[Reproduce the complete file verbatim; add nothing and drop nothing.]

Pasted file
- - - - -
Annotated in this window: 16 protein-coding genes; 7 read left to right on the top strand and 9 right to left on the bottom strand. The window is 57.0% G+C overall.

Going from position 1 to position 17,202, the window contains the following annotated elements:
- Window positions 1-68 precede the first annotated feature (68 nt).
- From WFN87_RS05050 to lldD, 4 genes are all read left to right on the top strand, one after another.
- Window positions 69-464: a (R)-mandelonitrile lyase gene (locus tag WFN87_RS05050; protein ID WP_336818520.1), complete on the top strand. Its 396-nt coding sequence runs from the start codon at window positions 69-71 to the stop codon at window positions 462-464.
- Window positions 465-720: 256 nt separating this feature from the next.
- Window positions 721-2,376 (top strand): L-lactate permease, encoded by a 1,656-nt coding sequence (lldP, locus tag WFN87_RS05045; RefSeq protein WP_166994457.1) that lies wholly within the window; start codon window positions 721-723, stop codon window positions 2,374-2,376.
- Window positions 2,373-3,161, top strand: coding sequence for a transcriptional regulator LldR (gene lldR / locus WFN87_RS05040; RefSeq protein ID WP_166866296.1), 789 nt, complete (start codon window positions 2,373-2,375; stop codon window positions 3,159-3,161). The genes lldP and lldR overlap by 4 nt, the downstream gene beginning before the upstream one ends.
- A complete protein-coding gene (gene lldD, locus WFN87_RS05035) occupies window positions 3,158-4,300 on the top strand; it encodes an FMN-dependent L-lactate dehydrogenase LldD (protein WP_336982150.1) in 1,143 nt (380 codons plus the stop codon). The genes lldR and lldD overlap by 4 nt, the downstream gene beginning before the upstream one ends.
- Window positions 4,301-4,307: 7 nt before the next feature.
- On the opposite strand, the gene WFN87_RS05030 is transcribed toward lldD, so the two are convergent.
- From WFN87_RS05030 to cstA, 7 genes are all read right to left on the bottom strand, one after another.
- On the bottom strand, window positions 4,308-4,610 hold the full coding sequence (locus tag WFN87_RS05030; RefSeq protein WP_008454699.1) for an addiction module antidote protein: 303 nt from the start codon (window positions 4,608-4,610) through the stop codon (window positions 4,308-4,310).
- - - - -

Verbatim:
Annotated in this window: 16 protein-coding genes; 7 read left to right on the top strand and 9 right to left on the bottom strand. The window is 57.0% G+C overall.

Going from position 1 to position 17,202, the window contains the following annotated elements:
- Window positions 1-68 precede the first annotated feature (68 nt).
- From WFN87_RS05050 to lldD, 4 genes are all read left to right on the top strand, one after another.
- Window positions 69-464: a (R)-mandelonitrile lyase gene (locus tag WFN87_RS05050; protein ID WP_336818520.1), complete on the top strand. Its 396-nt coding sequence runs from the start codon at window positions 69-71 to the stop codon at window positions 462-464.
- Window positions 465-720: 256 nt separating this feature from the next.
- Window positions 721-2,376 (top strand): L-lactate permease, encoded by a 1,656-nt coding sequence (lldP, locus tag WFN87_RS05045; RefSeq protein WP_166994457.1) that lies wholly within the window; start codon window positions 721-723, stop codon window positions 2,374-2,376.
- Window positions 2,373-3,161, top strand: coding sequence for a transcriptional regulator LldR (gene lldR / locus WFN87_RS05040; RefSeq protein ID WP_166866296.1), 789 nt, complete (start codon window positions 2,373-2,375; stop codon window positions 3,159-3,161). The genes lldP and lldR overlap by 4 nt, the downstream gene beginning before the upstream one ends.
- A complete protein-coding gene (gene lldD, locus WFN87_RS05035) occupies window positions 3,158-4,300 on the top strand; it encodes an FMN-dependent L-lactate dehydrogenase LldD (protein WP_336982150.1) in 1,143 nt (380 codons plus the stop codon). The genes lldR and lldD overlap by 4 nt, the downstream gene beginning before the upstream one ends.
- Window positions 4,301-4,307: 7 nt before the next feature.
- On the opposite strand, the gene WFN87_RS05030 is transcribed toward lldD, so the two are convergent.
- From WFN87_RS05030 to cstA, 7 genes are all read right to left on the bottom strand, one after another.
- On the bottom strand, window positions 4,308-4,610 hold the full coding sequence (locus tag WFN87_RS05030; RefSeq protein WP_008454699.1) for an addiction module antidote protein: 303 nt from the start codon (window positions 4,608-4,610) through the stop codon (window positions 4,308-4,310).